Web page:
Last night was one of those nights that really only happens in LA and actually makes me like living here. A few friends in the industry go together to check out this arcade game documentary called Chasing Ghosts at the LA Film Festival in Westwood! The movie was pretty good overall and in true film festival tradition the Director, Producer, and a few of the players from the movie were there for QA after the showing. The bummer was that most people asked them boring questions like what kind of camera they shot the movie with and how long things took but then Walter Day launched was asked a question that made up for all the boring ones. I do not even remember the actual question he was asked but Walter stepped up to the mic and launched into something that has been on my mind for quite some time, the importance of Video Game History preservation and that is exactly what the film is if nothing else no matter what.
The film just took me back to a time where I was asking for some quarters everywhere I went, it did not matter if it was Zayer’s, Gold Circle, or Dairy Mart because any establishment of any salt had some kind of video game. I mean those were the days and I was only like 6 or 7 during the bulk of the time explored in the film but I remembered it all. But while I was just teething in gaming years these guys were out destroying games, setting insane high scores, getting t-shirts made, and having groupies, YES GROUPIES as evident by the hickey on Billy Mitchell’s neck, which lead to him to become “Video Game Player of the Century”. They even had contracts that addressed groupies, true rock stars of the moment. However like all good things it came to an end which one player said began with the ability to continue games by simply putting another quarter in the machine, that just shows how HARDCORE these guys were… they did not blame home gaming consoles they blame the ability to continue your game.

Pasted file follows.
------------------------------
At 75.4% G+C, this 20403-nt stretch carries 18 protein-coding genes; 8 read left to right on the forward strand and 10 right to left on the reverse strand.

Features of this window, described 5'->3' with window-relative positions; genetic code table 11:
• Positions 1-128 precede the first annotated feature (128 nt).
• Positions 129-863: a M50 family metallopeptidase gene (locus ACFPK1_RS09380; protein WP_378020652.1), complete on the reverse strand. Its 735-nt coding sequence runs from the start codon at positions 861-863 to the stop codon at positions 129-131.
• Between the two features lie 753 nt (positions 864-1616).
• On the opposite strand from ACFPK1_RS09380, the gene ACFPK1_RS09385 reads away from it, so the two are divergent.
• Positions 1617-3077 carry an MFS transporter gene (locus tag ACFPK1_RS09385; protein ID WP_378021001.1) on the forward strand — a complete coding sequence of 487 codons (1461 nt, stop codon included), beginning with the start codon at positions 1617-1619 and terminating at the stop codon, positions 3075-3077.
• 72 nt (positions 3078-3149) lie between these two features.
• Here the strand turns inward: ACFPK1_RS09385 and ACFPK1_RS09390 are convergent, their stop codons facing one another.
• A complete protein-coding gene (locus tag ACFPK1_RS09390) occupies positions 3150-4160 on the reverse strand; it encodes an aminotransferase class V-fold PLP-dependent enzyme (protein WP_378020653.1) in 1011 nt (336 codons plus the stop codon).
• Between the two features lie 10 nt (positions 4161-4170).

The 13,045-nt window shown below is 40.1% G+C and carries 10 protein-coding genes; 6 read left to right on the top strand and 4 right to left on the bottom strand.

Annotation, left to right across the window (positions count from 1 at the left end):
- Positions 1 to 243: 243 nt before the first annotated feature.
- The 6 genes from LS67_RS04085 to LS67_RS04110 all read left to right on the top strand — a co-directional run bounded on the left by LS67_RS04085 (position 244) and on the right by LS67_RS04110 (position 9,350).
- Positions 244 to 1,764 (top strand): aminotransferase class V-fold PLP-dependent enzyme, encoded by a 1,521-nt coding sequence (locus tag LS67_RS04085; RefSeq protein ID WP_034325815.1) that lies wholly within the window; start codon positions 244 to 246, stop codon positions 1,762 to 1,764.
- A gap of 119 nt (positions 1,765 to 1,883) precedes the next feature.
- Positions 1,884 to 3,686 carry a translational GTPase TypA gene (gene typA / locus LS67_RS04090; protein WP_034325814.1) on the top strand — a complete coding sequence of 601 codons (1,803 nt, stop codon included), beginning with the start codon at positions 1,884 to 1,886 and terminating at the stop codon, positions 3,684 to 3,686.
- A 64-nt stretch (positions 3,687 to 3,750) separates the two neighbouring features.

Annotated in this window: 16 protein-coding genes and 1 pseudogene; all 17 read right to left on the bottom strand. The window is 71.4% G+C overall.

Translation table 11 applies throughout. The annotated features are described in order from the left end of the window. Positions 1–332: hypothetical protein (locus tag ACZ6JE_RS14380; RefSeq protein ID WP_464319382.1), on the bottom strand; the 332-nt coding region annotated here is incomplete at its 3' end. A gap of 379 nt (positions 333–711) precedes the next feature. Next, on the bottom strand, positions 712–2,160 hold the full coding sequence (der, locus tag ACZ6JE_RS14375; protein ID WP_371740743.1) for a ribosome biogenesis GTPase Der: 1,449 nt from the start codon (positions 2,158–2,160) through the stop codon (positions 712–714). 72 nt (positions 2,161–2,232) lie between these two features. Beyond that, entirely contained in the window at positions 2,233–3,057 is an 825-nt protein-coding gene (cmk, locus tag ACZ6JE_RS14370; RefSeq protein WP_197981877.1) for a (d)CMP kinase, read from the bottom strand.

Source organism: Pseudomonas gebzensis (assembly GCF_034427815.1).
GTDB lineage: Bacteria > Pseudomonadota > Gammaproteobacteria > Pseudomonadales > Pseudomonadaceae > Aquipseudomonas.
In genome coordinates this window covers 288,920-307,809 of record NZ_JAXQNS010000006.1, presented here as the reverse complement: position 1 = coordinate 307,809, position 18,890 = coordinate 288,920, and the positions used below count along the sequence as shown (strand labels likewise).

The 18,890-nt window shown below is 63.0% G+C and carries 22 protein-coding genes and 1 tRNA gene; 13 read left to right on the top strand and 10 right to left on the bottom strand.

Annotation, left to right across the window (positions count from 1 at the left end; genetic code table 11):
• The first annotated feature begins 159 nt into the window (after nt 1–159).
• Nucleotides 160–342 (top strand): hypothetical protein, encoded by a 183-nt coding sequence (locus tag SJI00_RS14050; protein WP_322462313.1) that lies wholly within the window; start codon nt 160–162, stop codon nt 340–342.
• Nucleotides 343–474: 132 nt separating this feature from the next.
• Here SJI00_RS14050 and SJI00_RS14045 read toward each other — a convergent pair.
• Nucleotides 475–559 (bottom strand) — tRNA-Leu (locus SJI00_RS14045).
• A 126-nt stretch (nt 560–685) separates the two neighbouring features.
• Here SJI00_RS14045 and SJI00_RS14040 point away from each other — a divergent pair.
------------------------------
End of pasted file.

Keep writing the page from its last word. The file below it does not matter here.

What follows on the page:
As for the film as a whole, I think it was pretty good as a whole but at times it made me feel like the line of showing people lives and making fun of them was crossed, in the films defense these guys are all a bit eccentric so it was inevitable. I think one of the best parts in the movie was a small reflections montage of the players watching video tape of themselves back in the early 1980’s and seeing there reactions, this was pure genius! It was pretty amazing that the film idea stemmed from one picture taken of all the players that Life Magazine ran, which was a major thread throughout the entire film. Again it was this little bit of history that could have been forgotten but instead triggered an entire movie that in the words of Walter Day himself “Might be the first real historical film about the video games”… It was a nostalgic night filled with great conversations before and after the movie with my gaming friends that I have known, made games with, and played games with for the last decade or even longer… so if the film gets anymore dates check it out!!!
It’s a shame this little gem never had a full release since it speaks to more of my arcade generation and a bunch of my friends are in the film or made the film. Perhaps in the wake of Chasing Ghosts and the upcoming The King of Kong enough interest will merit the release of Bang the Machine. Until then here is a little slice of that film for you to get behind and maybe it can finally find a home so we can all enjoy it!